How HTTP/2 works and the potential SEO benefits
In November 2015 John Mueller announced that Googlebot would soon be able to request URLs over the HTTP/2 protocol. This currently isn't possible, but with Google’s aim of improving its search offering and particular focus on mobile search, accommodating HTTP/2 must be on their To Do List for 2016.
What is HTTP/2?
HTTP is the foundation of the internet and the transferring of data from client to server (and vice-versa). So when you enter a URL in your browser, the browser sends the request to the web server via HTTP, and the server delivers the information through the same method. It sort of acts like the delivery van for information across the internet.
HTTP/2 is the modernised version of HTTP. Whereas HTTP was developed to handle the small websites and low traffic levels around the time of its inception (last modified in 1999!), the internet has developed massively since then and therefore needs a new method of handling all these requests for information.
How does it work?
The main difference between HTTP and HTTP/2 is how they handle requests and responses. HTTP will only allow one request per connection to the server at any one time, and therefore as the number of requests adds up, you can see how loading a webpage will start to take longer and longer.
It’s like placing an order at an online shop, and waiting for one item to be delivered before ordering the next one.
This is best visualised when analysing the load speed performance of a webpage through WebPageTest.org:
Figure 1 - Test results from www.webpagetest.org
The green section of each bar indicates the time spent waiting for the first byte of data to be received. This waiting time is typically much longer than the time taken to actually receive the entire resource!
Figure 2 - Test results from www.webpagetest.org
As you can see above, the Time to First Byte for this resource was 106ms but only took a further 26ms to fully download. Also, the waterfall image shows resources loading one after another, meaning that the total length of time taken for the page to download increases with each new element on it.
This is something that HTTP/2 will address. Instead of requesting and receiving each resource one at a time (or in small batches), HTTP/2 will operate in such a way that information can be simultaneously requested and received, looking something like this:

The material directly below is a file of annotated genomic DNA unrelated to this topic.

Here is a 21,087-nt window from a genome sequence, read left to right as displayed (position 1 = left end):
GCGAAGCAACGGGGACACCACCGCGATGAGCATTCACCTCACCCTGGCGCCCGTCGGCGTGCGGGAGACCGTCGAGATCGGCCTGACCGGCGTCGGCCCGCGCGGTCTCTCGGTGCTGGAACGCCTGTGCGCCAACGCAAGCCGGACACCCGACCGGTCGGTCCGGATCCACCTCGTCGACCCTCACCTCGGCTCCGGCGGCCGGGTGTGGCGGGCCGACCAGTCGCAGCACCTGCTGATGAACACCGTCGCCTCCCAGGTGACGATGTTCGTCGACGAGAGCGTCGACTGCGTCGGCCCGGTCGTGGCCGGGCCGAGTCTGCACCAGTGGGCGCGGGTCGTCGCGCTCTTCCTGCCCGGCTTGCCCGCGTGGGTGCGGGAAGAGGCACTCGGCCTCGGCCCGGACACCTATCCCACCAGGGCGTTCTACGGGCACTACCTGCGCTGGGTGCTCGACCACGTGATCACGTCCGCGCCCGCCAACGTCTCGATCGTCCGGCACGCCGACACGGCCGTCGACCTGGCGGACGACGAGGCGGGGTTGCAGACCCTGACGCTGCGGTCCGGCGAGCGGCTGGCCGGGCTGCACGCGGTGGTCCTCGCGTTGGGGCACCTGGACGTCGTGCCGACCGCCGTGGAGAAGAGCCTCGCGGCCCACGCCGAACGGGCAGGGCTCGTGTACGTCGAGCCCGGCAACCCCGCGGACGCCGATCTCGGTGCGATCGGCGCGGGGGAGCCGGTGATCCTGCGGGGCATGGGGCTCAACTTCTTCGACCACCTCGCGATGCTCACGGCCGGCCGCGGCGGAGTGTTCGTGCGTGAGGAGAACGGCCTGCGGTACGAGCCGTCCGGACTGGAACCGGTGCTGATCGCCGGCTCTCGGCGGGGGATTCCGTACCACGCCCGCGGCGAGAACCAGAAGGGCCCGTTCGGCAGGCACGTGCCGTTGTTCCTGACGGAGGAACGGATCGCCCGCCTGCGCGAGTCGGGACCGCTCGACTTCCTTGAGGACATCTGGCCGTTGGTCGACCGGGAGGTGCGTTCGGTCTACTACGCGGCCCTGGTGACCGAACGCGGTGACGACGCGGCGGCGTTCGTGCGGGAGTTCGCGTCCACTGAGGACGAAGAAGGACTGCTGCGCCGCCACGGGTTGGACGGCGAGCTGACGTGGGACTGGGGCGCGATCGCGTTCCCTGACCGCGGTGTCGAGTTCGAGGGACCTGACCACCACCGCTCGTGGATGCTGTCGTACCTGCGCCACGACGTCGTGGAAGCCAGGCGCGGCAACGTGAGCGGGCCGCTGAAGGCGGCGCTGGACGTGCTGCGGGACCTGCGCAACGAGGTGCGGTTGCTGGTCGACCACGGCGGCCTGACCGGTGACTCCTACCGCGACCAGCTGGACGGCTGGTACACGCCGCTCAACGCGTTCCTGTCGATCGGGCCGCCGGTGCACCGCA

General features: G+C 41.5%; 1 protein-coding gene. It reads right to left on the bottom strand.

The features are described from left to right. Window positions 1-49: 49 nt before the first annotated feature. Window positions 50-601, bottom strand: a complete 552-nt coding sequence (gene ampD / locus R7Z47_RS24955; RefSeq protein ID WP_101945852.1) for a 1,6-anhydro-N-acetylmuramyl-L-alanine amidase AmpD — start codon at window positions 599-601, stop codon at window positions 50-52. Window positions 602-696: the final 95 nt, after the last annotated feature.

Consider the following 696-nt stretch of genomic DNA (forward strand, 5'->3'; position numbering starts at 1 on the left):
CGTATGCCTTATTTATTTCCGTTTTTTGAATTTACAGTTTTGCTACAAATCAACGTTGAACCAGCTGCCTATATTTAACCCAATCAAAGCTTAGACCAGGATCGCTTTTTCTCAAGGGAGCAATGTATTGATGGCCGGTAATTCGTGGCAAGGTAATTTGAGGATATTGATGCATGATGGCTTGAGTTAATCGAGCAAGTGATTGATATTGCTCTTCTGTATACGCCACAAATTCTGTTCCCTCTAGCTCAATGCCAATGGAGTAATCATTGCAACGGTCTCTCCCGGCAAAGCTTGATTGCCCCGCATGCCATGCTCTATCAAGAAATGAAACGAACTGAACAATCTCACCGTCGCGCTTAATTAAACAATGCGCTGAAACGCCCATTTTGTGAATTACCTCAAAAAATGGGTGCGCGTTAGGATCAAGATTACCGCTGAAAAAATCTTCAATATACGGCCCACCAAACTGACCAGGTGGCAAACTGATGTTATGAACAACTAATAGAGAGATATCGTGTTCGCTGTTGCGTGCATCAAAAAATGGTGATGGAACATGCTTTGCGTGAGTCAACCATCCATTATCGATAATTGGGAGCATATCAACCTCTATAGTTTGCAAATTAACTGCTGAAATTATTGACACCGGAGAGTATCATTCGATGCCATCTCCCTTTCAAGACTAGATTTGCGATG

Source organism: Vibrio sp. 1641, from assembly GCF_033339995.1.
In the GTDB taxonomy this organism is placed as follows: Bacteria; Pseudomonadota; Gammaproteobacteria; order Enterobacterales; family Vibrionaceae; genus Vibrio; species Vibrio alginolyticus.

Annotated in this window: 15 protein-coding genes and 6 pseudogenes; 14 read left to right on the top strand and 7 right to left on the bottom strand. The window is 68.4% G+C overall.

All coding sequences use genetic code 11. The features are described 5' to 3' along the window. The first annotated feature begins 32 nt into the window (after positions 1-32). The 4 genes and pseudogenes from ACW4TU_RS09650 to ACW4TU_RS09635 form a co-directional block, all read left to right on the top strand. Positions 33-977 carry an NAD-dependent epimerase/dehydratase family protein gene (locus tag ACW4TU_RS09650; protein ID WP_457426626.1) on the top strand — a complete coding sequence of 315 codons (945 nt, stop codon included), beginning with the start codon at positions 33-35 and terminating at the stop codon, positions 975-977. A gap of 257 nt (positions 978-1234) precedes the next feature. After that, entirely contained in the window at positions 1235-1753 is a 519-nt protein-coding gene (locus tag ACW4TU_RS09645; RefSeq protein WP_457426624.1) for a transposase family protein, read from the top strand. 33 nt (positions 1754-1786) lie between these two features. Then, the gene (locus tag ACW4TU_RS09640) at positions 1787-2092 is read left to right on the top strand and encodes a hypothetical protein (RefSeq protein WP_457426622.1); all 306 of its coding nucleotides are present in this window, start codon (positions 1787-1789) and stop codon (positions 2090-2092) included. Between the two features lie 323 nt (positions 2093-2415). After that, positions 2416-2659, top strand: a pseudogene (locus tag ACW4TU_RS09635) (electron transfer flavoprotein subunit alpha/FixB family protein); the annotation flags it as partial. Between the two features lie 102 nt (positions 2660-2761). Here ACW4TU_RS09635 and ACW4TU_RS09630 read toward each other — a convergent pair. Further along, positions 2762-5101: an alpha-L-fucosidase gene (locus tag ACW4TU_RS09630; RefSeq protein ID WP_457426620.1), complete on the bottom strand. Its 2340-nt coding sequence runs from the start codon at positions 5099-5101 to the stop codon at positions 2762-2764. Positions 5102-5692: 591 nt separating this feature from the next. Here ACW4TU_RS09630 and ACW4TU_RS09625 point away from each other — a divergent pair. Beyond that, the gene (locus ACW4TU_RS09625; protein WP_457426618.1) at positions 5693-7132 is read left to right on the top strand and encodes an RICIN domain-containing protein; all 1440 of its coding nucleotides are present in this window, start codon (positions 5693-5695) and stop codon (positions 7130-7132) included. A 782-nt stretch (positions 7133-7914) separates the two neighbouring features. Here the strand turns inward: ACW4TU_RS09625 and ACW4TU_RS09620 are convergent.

To go back to our analogy, we’re now placing an order for all our items at once, and they’re all being delivered at once. A much more efficient system and – crucially – much faster.
So what does all this mean?
There’s a number of key implications that result from utilising HTTP/2. Firstly, massively reduced ‘down time’. Because requests are being sent and received in tandem with one another, there’s no such thing as downtime because there’s always something that the server or browser could be doing to load the page.
Another issue that inhibits a lot of sites currently is the number of resources that block any other activity until they have finished downloading. For example, if you have a 2mb image at the top of your page, this could take ages to download and nothing else will get going until it’s done. This becomes a thing of the past with HTTP/2.
What’s the benefit for SEO?
The biggest benefit for SEOs is load speed. Google has made it quite clear that speed is a factor in its ranking algorithm and with the recent rapid growth of mobile search, this is bound to be a more influential factor than it was back in 2010 (the date of the official announcement). It has developed its own PageSpeed Insights tool and Google Analytics site speed report to give webmasters the information they need to improve load time performance. If webmasters can make their content load quickly (and therefore encourage users to remain on the page) then they will start to reap the rewards in terms of organic rankings.
This leads onto another element of SEO that is more and more coming to the forefront of people’s minds, and that is user experience. Providing content that loads quickly and (hopefully) satisfies the users query will go a long way to reducing bounce rate and bounce-back-to-SERP rate, both of which will be valued by Google and built into the ranking algorithm.
So we should all switch to HTTP/2, right?
Well, no. Not yet anyway. Google is still developing Googlebot to be able to crawl URLs over the HTTP/2 protocol and even though switching in the meantime wouldn’t result in Google being unable to crawl your content (it would simply access it through ‘regular’ HTTP), you could see a number of losses if you do switch too soon. Any stop-gap measures you’ve put in place on your current site such as compression, minification or asynchronous loading of resources might be reversed with the implementation of HTTP/2 support and that would certainly have an impact on how Google perceives your site and its load speed.